To achieve the planned scale-up in renewables, India needs to show both the will and the ability to raise funds
India submitted its climate change mitigation action plan called ‘Intended Nationally Determined Contributions’ (INDCs) on October 2, coinciding with Mahatma Gandhi’s 146th birth anniversary. Among its main features, itincludes (a) 33-35 per cent carbon emission reduction per unit of GDP from 2005 level by 2030 which is being termed as ‘ carbon emission intensity’; (b) installing capacity for producing 40 per cent clean and renewable energy, in the total energy mix, which mainly consists of solar and wind energy, hydro-power, bio-mass and nuclear energy; and (c) aggressive re-afforestation efforts to be able to absorb 2.5-3 billion tonnes of carbon dioxide by 2030.
It is noteworthy here that India betters China’s renewable energy target of 20 per cent and that of the US of 30 per cent, which are the two world largest emitters of total carbon emissions. Further, although Beijing’s emission intensity reduction target is 60-65 per cent and India’s is 33-35 per cent, both nations would be at the same level of carbon emission intensity of 0.12 tonnes per billion dollars of GDP by 2030 because India’s carbon emission intensity is much lower than that of China at present. Also, India’s per capita carbon emissions would be a modest 3.5 tonnes in 2030 (presently 2.44 compared to China’s and the US’s at 12 tonnes — presently 8.13 and 19.86 respectively). Many other nations such as Russia, Japan, Brazil, Indonesia, Iran, the EU and Mexico, to name a few, would have much higher per capita emission even in 2030.
There appear to be some foreseen pitfalls in implementing our INDCs and they need to be taken care of by taking some suitable steps.
First, sun and wind energy generation can fluctuate considerably at times, and therefore the grid would require back-up sources and bulk power storage. We need smart grids and smart sub-stations that will evacuate power and also store it. Further, it is estimated that we need 5 lakh acres of land for installation of solar panels, the acquisition of which would pose problems in some States and, consequently, contribute to its high cost. Also, transmission would need to be augmented to evacuate all new solar power. To reduce pressure on land, the government should enjoin upon all new high-rise buildings and existing public and private offices to install solar power units. Some desirable incentives may be given to individuals for setting up roof-top solar panels.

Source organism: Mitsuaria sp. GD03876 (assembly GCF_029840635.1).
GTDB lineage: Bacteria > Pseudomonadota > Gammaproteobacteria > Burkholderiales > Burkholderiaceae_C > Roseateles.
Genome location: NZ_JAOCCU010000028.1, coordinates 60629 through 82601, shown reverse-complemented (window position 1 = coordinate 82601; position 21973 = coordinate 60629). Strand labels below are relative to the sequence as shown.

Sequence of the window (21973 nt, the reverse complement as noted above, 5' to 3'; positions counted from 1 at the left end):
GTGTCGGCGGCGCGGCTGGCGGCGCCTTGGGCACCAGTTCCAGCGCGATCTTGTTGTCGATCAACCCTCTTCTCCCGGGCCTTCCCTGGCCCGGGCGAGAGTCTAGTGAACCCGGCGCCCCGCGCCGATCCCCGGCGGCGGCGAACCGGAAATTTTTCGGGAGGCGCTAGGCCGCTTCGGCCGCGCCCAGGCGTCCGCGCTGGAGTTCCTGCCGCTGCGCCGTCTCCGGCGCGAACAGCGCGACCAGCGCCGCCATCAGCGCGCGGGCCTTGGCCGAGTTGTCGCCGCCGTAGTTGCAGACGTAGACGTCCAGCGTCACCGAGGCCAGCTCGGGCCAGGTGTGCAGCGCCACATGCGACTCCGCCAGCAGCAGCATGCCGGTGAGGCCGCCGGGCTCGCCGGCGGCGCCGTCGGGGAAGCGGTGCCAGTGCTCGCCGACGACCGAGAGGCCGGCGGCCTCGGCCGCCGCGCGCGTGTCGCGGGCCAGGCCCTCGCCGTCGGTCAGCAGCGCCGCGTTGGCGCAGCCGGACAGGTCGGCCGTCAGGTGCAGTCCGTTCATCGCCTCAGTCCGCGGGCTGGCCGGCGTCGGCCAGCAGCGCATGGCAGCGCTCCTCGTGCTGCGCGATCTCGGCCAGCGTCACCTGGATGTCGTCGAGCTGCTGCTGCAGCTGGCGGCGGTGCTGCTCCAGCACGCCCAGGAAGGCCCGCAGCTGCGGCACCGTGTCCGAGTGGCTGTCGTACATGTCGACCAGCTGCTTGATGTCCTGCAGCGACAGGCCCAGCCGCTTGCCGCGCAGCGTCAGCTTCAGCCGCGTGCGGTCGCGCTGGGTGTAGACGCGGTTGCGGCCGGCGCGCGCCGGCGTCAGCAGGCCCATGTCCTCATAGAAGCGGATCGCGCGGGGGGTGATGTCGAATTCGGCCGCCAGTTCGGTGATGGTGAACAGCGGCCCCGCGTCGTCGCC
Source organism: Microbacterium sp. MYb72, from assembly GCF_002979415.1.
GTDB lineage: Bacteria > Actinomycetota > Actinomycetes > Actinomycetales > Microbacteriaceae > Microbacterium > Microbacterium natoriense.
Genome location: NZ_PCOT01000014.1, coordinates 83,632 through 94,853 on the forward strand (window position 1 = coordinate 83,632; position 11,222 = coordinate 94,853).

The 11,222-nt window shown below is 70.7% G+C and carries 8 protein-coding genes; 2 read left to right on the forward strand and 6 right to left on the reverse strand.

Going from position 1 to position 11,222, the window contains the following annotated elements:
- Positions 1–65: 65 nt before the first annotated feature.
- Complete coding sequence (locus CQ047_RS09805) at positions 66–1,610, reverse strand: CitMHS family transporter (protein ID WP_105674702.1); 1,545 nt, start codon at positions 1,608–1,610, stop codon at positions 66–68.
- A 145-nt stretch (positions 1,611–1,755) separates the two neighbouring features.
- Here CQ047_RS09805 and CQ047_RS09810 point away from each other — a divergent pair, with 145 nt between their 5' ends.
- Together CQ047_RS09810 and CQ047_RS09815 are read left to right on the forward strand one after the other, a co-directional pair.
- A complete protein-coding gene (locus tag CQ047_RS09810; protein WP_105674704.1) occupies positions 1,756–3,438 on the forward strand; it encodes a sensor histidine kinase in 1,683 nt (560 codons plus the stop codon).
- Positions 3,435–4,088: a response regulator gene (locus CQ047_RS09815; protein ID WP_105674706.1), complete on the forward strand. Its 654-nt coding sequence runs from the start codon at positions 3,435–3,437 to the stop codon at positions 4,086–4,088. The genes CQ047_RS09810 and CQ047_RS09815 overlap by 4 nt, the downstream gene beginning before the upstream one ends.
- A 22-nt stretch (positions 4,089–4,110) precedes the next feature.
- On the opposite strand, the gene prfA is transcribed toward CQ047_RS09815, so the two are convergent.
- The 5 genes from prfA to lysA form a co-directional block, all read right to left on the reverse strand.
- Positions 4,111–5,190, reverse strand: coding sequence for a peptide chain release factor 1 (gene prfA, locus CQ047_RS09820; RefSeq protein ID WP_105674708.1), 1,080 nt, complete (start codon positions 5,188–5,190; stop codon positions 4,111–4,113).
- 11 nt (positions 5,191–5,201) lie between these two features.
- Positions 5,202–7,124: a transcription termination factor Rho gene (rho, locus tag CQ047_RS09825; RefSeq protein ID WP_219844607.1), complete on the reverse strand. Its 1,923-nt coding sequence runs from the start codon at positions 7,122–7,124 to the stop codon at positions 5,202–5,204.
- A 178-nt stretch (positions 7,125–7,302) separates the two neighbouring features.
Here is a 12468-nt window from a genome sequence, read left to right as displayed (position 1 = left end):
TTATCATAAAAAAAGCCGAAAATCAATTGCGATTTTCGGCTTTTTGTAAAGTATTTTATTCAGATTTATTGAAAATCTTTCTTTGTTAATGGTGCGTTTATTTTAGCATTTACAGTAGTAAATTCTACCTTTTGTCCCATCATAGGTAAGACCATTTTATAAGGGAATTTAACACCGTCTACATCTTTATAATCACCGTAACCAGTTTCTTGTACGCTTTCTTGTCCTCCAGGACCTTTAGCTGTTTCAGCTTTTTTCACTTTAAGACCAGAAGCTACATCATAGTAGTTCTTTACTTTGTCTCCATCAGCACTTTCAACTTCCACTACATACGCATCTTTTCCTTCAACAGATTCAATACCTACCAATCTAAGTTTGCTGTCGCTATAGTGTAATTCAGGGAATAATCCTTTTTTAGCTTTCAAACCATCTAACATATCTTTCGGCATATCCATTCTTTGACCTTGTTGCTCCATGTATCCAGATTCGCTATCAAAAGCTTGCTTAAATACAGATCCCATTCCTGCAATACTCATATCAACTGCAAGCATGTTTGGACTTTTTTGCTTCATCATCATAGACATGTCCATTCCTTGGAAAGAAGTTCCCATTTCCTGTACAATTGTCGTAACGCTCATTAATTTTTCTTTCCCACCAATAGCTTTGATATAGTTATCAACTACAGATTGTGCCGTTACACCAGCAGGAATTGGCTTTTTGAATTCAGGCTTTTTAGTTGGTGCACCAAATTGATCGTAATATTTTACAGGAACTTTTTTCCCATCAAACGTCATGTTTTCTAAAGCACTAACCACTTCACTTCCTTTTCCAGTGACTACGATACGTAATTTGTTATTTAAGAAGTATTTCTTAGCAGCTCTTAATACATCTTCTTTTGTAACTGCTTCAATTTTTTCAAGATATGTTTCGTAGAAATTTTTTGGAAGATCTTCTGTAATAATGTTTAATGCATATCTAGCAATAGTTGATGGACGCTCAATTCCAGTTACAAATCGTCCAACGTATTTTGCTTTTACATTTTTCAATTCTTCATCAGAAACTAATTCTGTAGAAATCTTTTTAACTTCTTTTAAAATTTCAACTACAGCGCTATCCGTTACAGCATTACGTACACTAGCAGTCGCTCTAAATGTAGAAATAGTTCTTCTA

Second, our pledge document talks about increasing nuclear power from 5GW to 63 GW by 2030. With the liability issue still bogging down nuclear power, our government should deal with this issue.
Third, India needs additional forest and tree cover in order to create a carbon sink to the tune of 680-817 million tonnes by 2030, thus creating a total carbon sink of 2.5-3.0 billion tonnes. While we should plant trees alongside existing and new highways, this is going to be a daunting task.
Fourth, a funds requirement of $2.5 trillion at 2014-15 prices is not going to be easy. The International Energy Agency agrees with India’s view that developing countries should not foot the entire bill to combat climate change as rich countries have been polluting the planet for more than 120 years now. But what shape these discussions take in Paris remains to be seen. Thus, India has to be prepared to arrange finances. Fifth, we need serious reforms to achieve our ambitious targets. We should make our State electricity boards ask consumers to pay market tariffs, ensure more freight moving via railways and carry out agricultural reforms.
Sixth, it is necessary to increase the energy efficiency of our appliances and buildings through innovative technology. We should adopt a sustainable lifestyle and stabilise our population.
Let India carry out ‘smart’ implementation and concurrent monitoring of its INDCs to strengthen its standing.
The writer was a UN consultant and director of CSO